The amount of the credit begins to phase out for taxpayers whose adjusted gross income is more than $75,000, or $150,000 for joint filers and the credit phases out at $95,000, or $170,000 for joint files. Also no credit is allowed if the taxpayer disposes of the residence, or the residence ceases to be principal residence, before the close of the tax year for which credit is otherwise allowed.
What if you sell your home?
When you sell the home or do not use the home as principal residence, you must pay back the balance of the loan in the year the home is sold or ceases to be the principal residence. However, the repayment of amount may not exceed the amount of gain from the sale of residence to an unrelated person. If there is no gain then repayment is waived.
If on divorce, the home is transferred to a spouse or former spouse, the spouse who receives the home is responsible for any future recapture.
(b) For home purchases closed after December 31, 2008 and before July 1, 2010 (Binding contract for the principal residence must be entered on or before April 30, 2010)
The credit is 10 percent of the purchase price of the home, with a maximum available credit of $8,000 for either a single taxpayer or a married couple filing jointly. The limit is $4,000 for a married person filing a separate return. In most cases, the maximum credit will be available for homes costing $80,000 or more.
They do not have to repay the credit, provided the home remains their main home for 36 months after the purchase date. The amount of the credit begins to phase out for taxpayers whose modified adjusted gross income (MAGI) is more than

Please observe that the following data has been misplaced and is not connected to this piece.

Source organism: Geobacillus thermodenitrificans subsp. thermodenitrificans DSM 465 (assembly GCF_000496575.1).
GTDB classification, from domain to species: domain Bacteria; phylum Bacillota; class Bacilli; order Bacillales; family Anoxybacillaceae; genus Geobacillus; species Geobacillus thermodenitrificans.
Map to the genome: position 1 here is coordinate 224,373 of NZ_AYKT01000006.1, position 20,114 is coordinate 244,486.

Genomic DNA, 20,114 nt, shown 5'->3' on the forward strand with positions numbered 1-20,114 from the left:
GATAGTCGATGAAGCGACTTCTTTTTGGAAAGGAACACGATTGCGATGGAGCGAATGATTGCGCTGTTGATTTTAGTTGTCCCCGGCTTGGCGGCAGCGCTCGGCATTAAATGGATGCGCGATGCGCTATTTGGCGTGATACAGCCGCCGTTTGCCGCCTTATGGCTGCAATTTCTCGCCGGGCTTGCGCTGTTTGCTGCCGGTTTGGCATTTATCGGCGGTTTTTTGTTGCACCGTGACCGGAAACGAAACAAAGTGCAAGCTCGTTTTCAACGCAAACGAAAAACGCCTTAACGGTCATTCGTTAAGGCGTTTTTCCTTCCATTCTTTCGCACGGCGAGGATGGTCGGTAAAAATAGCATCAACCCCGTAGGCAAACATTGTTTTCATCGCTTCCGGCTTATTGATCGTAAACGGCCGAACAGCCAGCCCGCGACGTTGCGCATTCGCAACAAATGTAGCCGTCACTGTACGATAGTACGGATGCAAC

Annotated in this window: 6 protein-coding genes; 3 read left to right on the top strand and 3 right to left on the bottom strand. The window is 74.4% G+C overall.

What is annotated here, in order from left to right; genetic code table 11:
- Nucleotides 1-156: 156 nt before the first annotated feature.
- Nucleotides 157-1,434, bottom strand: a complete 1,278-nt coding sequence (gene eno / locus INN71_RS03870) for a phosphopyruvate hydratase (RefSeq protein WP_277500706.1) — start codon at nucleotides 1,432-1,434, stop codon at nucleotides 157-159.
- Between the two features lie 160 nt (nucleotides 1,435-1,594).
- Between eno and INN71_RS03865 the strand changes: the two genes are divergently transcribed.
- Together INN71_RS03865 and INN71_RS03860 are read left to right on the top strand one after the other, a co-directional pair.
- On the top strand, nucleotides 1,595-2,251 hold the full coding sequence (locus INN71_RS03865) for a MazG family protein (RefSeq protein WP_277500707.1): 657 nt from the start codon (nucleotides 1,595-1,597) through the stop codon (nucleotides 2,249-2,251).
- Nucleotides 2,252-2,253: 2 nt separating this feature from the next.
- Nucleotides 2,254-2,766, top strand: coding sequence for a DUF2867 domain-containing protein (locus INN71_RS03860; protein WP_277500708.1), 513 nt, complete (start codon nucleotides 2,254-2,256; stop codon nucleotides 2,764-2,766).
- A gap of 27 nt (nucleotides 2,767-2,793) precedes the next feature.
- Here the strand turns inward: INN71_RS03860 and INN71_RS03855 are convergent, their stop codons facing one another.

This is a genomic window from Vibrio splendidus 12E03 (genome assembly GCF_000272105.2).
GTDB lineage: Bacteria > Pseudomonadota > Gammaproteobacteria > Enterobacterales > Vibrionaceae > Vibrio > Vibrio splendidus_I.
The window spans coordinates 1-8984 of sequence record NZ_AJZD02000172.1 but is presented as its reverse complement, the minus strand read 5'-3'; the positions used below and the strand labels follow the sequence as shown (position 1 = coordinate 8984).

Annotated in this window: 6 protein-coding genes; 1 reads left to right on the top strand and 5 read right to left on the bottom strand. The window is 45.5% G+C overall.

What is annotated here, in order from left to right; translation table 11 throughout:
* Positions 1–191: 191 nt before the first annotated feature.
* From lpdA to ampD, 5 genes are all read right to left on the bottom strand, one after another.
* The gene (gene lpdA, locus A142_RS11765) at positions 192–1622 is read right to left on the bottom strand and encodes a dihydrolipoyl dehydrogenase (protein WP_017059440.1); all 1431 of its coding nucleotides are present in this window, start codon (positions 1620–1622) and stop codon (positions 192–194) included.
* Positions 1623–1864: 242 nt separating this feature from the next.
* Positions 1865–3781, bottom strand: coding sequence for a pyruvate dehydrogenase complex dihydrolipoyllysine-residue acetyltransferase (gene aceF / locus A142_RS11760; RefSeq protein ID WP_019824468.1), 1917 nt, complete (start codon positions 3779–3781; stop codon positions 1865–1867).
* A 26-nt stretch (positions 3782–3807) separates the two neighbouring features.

(i) $75,000, or $150,000 for joint filers (for purchased before November 6, 2009), and
(ii) $125,000, or $225,000 for joint filers (for purchases on or after November 6, 2010).
Who Cannot Claim the Credit
1. If you are a non-resident, the home is located outside the United States, or you acquired home by gift, inheritance or from a related person. (Resident aliens even with ITIN are eligible).
2. If you own more than 50% outstanding stocks of a corporation or capital interest or profits interest of a partnership.
3. If you are or were eligible for District of Columbia first-time homebuyer credit.
4. You buy your home from a close relative. A related person includes your spouse, ancestors (parents, grandparents, etc), or linear descendants (children, grandchildren, etc.).
5. You stop using your home as your main home. You sell your home before the end of the year.